For the realization of this first scenario, the president will have to accomplish one particularly difficult task: the consolidation of his own team. The conflict between St. Petersburg chekists and members of Yeltsin's "Family" has gone too far for the opposing sides to reach compromise of their own volition. Furthermore, it would appear that other influential groups are being dragged into the conflict, such as Chubais' group, the "St. Petersburg liberals" (led by Dmitry Kozak and Dmitry Medvedev), Alfa Group, Yukos and Interros.

Reconciliation can only really be achieved if all parties involved come to the realization that they face a common threat -- such as mass social unrest -- or if the president adopts a proactive approach and pushes a compromise formula acceptable to all parties.

However, there is no serious threat expected this year of a magnitude sufficient to consolidate the elite. Furthermore, it would seem that Putin has no great wish for one or other group to emerge victorious, since a situation in which forces are more or less evenly balanced gives him more room for maneuver and for making his own decisions.

Furthermore, Putin probably fears that a radical shake-up in the top echelons of power could have a disruptive effect on social stability. A change of government in the coming months is only really on the cards if the country is gripped by a harsh financial or economic crisis that casts serious doubt on the effectiveness of the course being pursued by the president. In such a situation, candidates for the post of prime minister would be sought among those politicians with both a strategic plan of action and a team of professionals capable of implementing the plan.

Thus, the implementation of a consistent reform course this year will be problematic. Of course, reforms could be attempted without elite consensus, but this would be a risky strategy for Putin and one that he, as a very cautious politician, is unlikely to pursue.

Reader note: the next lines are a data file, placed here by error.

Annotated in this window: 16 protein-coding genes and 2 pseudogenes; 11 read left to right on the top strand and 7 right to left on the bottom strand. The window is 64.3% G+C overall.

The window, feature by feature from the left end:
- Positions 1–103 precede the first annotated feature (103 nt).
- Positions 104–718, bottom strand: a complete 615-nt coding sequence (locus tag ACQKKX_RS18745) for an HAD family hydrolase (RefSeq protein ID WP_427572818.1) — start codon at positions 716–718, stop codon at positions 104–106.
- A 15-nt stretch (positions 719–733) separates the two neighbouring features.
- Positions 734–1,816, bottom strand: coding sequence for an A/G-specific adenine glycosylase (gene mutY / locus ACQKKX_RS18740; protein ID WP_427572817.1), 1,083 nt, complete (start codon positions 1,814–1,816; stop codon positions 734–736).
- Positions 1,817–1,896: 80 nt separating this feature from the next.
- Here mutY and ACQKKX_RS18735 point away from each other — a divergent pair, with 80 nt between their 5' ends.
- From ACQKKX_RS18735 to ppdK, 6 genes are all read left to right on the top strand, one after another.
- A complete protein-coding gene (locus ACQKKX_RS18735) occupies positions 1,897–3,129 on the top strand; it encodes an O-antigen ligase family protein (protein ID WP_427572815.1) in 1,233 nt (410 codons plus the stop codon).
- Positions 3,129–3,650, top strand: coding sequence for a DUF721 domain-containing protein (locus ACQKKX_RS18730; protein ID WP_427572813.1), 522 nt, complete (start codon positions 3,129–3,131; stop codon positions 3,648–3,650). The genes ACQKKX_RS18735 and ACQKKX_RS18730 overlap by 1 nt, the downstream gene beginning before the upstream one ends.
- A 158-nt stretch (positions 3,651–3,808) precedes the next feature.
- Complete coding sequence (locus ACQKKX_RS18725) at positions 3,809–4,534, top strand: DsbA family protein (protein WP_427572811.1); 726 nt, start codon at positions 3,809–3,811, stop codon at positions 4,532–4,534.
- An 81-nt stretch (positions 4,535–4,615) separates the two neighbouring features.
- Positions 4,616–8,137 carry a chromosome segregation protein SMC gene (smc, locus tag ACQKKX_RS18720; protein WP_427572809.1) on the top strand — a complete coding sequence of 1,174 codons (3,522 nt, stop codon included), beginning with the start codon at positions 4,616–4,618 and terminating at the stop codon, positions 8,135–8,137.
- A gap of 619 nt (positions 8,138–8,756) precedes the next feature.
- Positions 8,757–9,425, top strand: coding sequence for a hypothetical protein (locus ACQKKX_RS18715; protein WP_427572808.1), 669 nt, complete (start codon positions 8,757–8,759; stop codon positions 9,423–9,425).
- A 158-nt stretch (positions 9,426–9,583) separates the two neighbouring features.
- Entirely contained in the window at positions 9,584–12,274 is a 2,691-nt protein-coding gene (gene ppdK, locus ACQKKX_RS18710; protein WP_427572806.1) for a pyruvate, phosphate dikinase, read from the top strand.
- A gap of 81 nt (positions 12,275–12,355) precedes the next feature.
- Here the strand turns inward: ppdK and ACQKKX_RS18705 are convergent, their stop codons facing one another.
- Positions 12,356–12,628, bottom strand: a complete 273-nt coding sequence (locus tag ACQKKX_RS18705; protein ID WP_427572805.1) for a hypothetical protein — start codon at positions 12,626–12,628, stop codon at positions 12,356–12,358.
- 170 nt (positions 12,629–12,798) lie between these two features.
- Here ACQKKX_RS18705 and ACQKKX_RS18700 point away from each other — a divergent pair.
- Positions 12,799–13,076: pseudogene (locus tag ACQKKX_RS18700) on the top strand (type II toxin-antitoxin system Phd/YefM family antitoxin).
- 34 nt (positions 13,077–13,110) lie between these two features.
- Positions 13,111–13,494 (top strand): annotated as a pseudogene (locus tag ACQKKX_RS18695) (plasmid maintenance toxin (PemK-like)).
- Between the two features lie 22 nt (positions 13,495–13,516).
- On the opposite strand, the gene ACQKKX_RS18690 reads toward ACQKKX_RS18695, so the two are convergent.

Putin's second option is to continue maneuvering between different interest groups and centers of influence, on the one hand, and to keep on allowing policy to be dictated by public opinion. Under such a scenario, the possibility of furthering reform would be minimal, while the potential for conflicts between different elite groups to escalate would be considerable. In the short term, this policy could work and strengthen the president's position temporarily; but in the medium-to-long term he would lose. Putin would start to lose the trust of all the main parties to the conflict, just as happened to Mikhail Gorbachev in 1990-91. Under certain circumstances, disappointed elite groups might even start searching for an alternative candidate for the 2004 presidential election.

A third -- and highly unlikely -- scenario is a complete reorientation toward populism and the redistribution of national wealth to the poorest sections of the population. It is certainly the case that Putin's transformation into a "Russian Peron" would be welcomed by a significant portion of the population.

However, the president lacks not only the desire but also the necessary institutions to achieve such a transformation. The interests of the leading political groups and oligarchical clans are well represented in the Kremlin, and for these groups populism is acceptable only on the television screen and nowhere else. The presidential plenipotentiary representatives have failed to construct an executive chain of command linking all levels of the state apparatus in their federal districts. The current carve-up of national television channels will, it seems, lead to the concentration of these resources in the hands of the main oligarchical clans. And there is no evidence as yet that the recently formed Unified Russia party will provide a reliable buttress for presidential power; its functionaries, as before, prefer to consult with the presidential administration rather than take the initiative into their own hands.

Andrei Ryabov is scholar-in-residence at the Moscow Center of the Carnegie Endowment for International Peace. He contributed this comment to The Moscow Times.